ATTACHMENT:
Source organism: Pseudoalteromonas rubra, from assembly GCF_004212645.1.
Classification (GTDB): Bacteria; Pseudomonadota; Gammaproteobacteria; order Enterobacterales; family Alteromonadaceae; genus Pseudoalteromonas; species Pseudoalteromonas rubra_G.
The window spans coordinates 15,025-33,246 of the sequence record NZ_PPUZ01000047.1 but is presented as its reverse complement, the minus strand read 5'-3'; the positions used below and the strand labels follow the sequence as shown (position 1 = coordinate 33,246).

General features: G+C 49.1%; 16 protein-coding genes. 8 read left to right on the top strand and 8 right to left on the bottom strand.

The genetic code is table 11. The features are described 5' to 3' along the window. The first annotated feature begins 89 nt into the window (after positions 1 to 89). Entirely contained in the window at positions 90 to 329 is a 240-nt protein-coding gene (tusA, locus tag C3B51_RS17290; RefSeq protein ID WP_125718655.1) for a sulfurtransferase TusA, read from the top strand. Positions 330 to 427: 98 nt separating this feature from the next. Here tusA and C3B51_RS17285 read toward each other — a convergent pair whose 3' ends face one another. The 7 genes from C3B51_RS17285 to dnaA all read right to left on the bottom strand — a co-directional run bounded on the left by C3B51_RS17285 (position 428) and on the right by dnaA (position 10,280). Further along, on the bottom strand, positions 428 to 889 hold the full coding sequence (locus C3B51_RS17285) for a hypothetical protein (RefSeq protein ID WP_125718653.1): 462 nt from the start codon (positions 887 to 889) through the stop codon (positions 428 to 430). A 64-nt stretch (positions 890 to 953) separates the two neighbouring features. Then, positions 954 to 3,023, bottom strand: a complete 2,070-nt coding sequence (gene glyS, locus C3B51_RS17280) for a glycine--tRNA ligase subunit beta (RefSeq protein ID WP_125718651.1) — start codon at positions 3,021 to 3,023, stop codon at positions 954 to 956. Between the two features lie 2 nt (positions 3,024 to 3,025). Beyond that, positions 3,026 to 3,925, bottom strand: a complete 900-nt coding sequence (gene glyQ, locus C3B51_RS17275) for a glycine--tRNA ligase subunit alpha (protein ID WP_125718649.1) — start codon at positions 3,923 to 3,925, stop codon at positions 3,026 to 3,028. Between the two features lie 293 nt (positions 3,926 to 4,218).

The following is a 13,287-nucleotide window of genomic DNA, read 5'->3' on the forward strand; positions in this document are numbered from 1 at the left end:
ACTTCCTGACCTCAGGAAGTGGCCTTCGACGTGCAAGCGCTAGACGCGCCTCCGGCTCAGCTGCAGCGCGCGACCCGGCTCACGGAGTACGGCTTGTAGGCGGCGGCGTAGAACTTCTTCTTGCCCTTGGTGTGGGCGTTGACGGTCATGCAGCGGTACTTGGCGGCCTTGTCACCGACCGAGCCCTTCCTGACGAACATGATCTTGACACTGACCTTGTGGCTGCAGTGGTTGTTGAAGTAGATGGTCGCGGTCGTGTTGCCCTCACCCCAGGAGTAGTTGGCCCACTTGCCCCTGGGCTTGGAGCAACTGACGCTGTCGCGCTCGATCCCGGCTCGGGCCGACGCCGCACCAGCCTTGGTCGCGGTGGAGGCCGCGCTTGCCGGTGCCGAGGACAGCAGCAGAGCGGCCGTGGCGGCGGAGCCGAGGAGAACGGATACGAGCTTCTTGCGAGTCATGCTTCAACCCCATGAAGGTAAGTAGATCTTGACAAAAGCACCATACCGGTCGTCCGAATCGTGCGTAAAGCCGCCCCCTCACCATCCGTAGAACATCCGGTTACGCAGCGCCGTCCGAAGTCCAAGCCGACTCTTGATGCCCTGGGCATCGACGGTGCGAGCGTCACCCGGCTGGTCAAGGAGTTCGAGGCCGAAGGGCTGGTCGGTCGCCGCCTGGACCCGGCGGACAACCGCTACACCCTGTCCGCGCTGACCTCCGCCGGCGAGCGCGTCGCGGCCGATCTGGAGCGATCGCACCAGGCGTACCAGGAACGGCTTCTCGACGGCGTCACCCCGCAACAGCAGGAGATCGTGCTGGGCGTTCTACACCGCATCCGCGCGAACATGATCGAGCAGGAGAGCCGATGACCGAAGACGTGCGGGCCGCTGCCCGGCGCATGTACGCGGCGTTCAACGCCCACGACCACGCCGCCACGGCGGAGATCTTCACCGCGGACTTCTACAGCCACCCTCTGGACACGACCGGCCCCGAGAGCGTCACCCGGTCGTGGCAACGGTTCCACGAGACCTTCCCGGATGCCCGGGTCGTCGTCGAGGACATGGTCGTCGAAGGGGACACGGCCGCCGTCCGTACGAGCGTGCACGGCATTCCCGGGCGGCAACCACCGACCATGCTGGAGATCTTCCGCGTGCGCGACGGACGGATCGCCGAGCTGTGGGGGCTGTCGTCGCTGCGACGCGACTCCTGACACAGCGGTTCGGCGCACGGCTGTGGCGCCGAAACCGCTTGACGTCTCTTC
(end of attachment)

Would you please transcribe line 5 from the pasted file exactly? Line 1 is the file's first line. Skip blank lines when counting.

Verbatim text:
The genetic code is table 11. The features are described 5' to 3' along the window. The first annotated feature begins 89 nt into the window (after positions 1 to 89). Entirely contained in the window at positions 90 to 329 is a 240-nt protein-coding gene (tusA, locus tag C3B51_RS17290; RefSeq protein ID WP_125718655.1) for a sulfurtransferase TusA, read from the top strand. Positions 330 to 427: 98 nt separating this feature from the next. Here tusA and C3B51_RS17285 read toward each other — a convergent pair whose 3' ends face one another. The 7 genes from C3B51_RS17285 to dnaA all read right to left on the bottom strand — a co-directional run bounded on the left by C3B51_RS17285 (position 428) and on the right by dnaA (position 10,280). Further along, on the bottom strand, positions 428 to 889 hold the full coding sequence (locus C3B51_RS17285) for a hypothetical protein (RefSeq protein ID WP_125718653.1): 462 nt from the start codon (positions 887 to 889) through the stop codon (positions 428 to 430). A 64-nt stretch (positions 890 to 953) separates the two neighbouring features. Then, positions 954 to 3,023, bottom strand: a complete 2,070-nt coding sequence (gene glyS, locus C3B51_RS17280) for a glycine--tRNA ligase subunit beta (RefSeq protein ID WP_125718651.1) — start codon at positions 3,021 to 3,023, stop codon at positions 954 to 956. Between the two features lie 2 nt (positions 3,024 to 3,025). Beyond that, positions 3,026 to 3,925, bottom strand: a complete 900-nt coding sequence (gene glyQ, locus C3B51_RS17275) for a glycine--tRNA ligase subunit alpha (protein ID WP_125718649.1) — start codon at positions 3,923 to 3,925, stop codon at positions 3,026 to 3,028. Between the two features lie 293 nt (positions 3,926 to 4,218).